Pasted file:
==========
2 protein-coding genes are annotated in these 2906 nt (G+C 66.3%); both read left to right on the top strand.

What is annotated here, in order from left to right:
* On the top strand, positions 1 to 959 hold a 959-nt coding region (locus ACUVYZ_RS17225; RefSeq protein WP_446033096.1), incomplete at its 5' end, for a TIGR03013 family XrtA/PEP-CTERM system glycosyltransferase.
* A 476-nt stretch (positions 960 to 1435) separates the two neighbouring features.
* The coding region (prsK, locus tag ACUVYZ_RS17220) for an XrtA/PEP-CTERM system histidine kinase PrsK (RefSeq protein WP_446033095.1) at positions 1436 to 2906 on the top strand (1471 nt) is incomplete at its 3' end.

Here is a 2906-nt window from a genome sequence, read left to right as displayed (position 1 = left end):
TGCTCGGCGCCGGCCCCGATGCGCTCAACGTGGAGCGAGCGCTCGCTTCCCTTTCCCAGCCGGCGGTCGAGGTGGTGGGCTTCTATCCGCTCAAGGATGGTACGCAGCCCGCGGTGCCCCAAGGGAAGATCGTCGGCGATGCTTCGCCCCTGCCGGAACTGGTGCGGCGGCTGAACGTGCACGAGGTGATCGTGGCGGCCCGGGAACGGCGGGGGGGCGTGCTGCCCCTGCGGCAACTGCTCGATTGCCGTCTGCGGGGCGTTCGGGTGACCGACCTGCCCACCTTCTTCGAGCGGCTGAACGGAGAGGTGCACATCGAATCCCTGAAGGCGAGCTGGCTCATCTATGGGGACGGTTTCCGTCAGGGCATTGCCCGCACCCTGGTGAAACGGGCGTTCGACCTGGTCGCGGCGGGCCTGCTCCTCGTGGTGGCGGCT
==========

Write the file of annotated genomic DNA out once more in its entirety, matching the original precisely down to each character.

2 protein-coding genes are annotated in these 2906 nt (G+C 66.3%); both read left to right on the top strand.

What is annotated here, in order from left to right:
* On the top strand, positions 1 to 959 hold a 959-nt coding region (locus ACUVYZ_RS17225; RefSeq protein WP_446033096.1), incomplete at its 5' end, for a TIGR03013 family XrtA/PEP-CTERM system glycosyltransferase.
* A 476-nt stretch (positions 960 to 1435) separates the two neighbouring features.
* The coding region (prsK, locus tag ACUVYZ_RS17220) for an XrtA/PEP-CTERM system histidine kinase PrsK (RefSeq protein WP_446033095.1) at positions 1436 to 2906 on the top strand (1471 nt) is incomplete at its 3' end.

Here is a 2906-nt window from a genome sequence, read left to right as displayed (position 1 = left end):
TGCTCGGCGCCGGCCCCGATGCGCTCAACGTGGAGCGAGCGCTCGCTTCCCTTTCCCAGCCGGCGGTCGAGGTGGTGGGCTTCTATCCGCTCAAGGATGGTACGCAGCCCGCGGTGCCCCAAGGGAAGATCGTCGGCGATGCTTCGCCCCTGCCGGAACTGGTGCGGCGGCTGAACGTGCACGAGGTGATCGTGGCGGCCCGGGAACGGCGGGGGGGCGTGCTGCCCCTGCGGCAACTGCTCGATTGCCGTCTGCGGGGCGTTCGGGTGACCGACCTGCCCACCTTCTTCGAGCGGCTGAACGGAGAGGTGCACATCGAATCCCTGAAGGCGAGCTGGCTCATCTATGGGGACGGTTTCCGTCAGGGCATTGCCCGCACCCTGGTGAAACGGGCGTTCGACCTGGTCGCGGCGGGCCTGCTCCTCGTGGTGGCGGCT